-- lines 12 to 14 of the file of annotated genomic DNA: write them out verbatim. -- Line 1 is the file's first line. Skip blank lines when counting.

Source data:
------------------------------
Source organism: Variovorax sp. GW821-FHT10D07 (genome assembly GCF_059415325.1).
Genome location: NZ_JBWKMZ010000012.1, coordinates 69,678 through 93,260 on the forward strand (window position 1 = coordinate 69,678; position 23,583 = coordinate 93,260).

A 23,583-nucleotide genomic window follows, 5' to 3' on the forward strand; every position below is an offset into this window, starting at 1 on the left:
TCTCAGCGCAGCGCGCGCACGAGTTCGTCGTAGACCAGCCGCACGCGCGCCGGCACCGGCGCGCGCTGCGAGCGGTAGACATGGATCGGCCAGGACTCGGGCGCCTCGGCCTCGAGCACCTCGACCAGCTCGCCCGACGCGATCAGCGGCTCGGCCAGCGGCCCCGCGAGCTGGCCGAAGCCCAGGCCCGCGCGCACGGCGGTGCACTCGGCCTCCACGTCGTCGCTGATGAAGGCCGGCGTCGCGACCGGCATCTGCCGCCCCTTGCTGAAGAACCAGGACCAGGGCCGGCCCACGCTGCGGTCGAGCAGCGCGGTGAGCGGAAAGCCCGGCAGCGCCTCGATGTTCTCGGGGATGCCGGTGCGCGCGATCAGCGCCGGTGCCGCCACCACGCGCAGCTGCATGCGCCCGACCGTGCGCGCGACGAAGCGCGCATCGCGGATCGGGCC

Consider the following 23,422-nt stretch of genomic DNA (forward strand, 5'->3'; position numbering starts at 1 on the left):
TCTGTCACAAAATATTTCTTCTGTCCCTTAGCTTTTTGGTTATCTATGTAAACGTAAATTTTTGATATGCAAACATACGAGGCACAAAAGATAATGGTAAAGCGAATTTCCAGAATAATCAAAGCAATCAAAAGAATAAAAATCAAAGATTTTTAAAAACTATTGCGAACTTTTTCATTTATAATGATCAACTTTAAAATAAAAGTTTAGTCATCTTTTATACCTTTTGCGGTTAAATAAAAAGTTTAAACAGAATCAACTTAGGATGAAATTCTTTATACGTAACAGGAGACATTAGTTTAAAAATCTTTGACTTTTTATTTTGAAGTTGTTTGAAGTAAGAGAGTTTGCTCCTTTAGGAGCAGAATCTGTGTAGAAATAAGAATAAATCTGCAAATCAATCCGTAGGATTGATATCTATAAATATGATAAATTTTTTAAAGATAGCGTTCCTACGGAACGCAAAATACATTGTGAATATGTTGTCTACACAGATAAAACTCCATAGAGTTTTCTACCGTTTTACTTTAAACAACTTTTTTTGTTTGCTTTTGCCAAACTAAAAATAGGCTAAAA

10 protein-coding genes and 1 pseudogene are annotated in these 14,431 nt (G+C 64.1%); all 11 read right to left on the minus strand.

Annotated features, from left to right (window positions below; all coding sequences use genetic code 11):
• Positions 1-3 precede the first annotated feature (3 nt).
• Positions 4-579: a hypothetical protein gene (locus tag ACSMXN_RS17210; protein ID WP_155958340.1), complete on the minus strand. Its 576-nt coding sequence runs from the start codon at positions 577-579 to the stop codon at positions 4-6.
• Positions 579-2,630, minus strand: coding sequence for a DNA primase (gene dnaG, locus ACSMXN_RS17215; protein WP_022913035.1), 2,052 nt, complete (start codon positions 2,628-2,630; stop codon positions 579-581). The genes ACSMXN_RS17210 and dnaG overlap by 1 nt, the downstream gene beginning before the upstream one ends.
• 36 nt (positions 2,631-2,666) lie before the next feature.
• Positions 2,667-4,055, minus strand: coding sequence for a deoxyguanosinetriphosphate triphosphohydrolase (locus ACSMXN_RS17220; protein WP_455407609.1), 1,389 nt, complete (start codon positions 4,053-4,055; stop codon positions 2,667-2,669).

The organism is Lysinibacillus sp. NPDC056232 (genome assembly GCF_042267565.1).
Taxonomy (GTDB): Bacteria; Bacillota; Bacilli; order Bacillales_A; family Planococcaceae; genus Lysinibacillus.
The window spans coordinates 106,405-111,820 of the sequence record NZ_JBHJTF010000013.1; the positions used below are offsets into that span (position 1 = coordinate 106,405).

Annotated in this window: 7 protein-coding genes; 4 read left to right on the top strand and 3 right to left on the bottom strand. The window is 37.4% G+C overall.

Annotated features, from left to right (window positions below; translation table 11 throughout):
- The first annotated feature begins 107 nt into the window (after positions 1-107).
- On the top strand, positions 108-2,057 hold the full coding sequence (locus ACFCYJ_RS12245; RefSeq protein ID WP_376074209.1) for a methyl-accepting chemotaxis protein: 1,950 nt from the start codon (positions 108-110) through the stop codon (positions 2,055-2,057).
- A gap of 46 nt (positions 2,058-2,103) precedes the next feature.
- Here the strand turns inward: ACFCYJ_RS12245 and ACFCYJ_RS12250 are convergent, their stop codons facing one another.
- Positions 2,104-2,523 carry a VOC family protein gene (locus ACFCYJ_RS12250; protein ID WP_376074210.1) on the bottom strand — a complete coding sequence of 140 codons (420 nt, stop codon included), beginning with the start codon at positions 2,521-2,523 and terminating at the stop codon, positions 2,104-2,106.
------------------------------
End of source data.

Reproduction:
• 36 nt (positions 2,631-2,666) lie before the next feature.
• Positions 2,667-4,055, minus strand: coding sequence for a deoxyguanosinetriphosphate triphosphohydrolase (locus ACSMXN_RS17220; protein WP_455407609.1), 1,389 nt, complete (start codon positions 4,053-4,055; stop codon positions 2,667-2,669).

The organism is Lysinibacillus sp. NPDC056232 (genome assembly GCF_042267565.1).